12 January 1968 |
|Education||Industrial Design and Furniture Design|
|Awards||Swiss Textiles Award 2003|
Raf by Raf Simons
Every weekend, I'm on the highway to Antwerp. I need to be there, to have the calm. It's a whole different life: I jump on my bike, and it's so small, I can be anywhere in a minute. I like to be at home when there's free time because when you're at a big company, you're constantly surrounded by 30 people.
There's a very different kind of psychology going on in the fashion scene than in art. When artists connect to a system because they want to make a living, it's their own choice. In fashion, designers don't have that choice.
My challenge is to find a beautiful balance: to make women beautiful, to make a woman dream to wear a beautiful outfit.
One of the first things I picked up when I was very, very young out of a record store was work from Peter Saville – the early things he used to do for Factory Records.
I want to get away from couture just being done for a picture or for a single moment on the red carpet. I want to try and convince women that couture can be worn in the day and that there's a reality and relevance there, because that's what Mr. Christian Dior wanted.
Fashion is such an octopus. You're connected to so many people: suppliers, pattern makers, production teams, marketing teams, vendors.
I am always attracted to the moments when a person who is associated with a certain message, image or sensibility evolves. I am very interested in how audiences respond to that maturation and absorb the evolution.
Unlike fashion, art isn't applied. It doesn't have to serve anybody. It doesn't have to be there for any other reason than to give an impression of what the world is about.
There are people who, if they see something in couture that they perceive as ready-to-wear, they're in shock.
I was raised in a very happy nest by very happy people, and I like to think that those are enough ingredients to make me succeed at Dior.
The fashion thing is something I do, and yes, it is definitely also becoming a part of myself and my personality. It also doesn't really feel like a job, either: it's a dream or a passion or something.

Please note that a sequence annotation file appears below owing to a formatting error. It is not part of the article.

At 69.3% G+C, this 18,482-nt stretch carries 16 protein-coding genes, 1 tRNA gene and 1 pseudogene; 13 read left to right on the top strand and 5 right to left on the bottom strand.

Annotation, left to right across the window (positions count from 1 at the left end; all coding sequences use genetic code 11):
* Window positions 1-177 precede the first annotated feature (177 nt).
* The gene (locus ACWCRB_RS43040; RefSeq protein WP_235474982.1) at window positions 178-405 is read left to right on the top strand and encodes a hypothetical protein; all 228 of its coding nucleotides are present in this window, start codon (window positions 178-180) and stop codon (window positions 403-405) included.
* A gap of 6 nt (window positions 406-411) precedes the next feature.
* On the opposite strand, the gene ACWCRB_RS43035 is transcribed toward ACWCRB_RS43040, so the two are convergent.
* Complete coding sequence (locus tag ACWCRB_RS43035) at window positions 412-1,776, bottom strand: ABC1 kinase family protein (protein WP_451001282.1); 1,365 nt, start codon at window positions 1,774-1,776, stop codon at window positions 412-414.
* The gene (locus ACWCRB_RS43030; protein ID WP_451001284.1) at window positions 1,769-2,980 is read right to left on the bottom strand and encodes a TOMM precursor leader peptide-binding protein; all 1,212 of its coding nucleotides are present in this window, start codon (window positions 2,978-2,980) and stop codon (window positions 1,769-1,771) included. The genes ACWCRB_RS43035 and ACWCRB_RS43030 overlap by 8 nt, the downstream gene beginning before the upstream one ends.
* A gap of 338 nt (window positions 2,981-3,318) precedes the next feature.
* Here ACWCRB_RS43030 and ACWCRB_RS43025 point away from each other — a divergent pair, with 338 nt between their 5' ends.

If I see a fashion show with literal influences, it doesn't make me think any more. It doesn't make me dream.
Berlin is in a state of transition. There are lots of people who don't stay here. They pass through. They might not 'clean up,' but they mature. It is a city where people spend a significant time in their lives, and then they move on.
I'm very scared sometimes that fashion might attack its own magic by the amount of exposure.
In the nineties, it was common to see people who expressed themselves through one designer – the Jil Sander woman, the Martin Margiela woman. You saw her on the street, and you knew who she was.
In fashion design, you can divide people into two groups. You have people who come with an aesthetic that is there forever, even if it evolves. Then you have people I call 'jumpers.' One season it can be this; the next season it's completely something else. I always knew I am more of a jumper.
My ideas for the next collection always happen a couple of months before the show. I have learned to shut up and not bother my assistants with it.
Somewhere, in some city in America, someone is wearing my clothes, and I'm happy with that.
I see there is a lot of behaviour in men's fashion, which is systematic. It's a lot about all these kind of clothes that can be easily combined with each other, and it's less and less, I think, about making a fashion statement.
My inspiration is endless; I can't define it. It is a constant flow and evolution. In general, I'm taking it from everywhere. People get nervous when they walk with me, as I'll see something and suddenly have to text it to myself.
We Belgians love when we can go to L.A. because the city is amazing and the climate is fantastic.
I'd like to see fashion slow down a bit. What freaks me out about fashion today is the speed – the speed of consuming, the speed of ideas. When fashion moves so fast, it takes away something I always loved, which is the idea that fashion should be slightly elusive. Hard to grasp, hard to find.
L.A. interests me, the whole band scene and relaxed carefree feel, but it does not mean you have to dress like a hippy.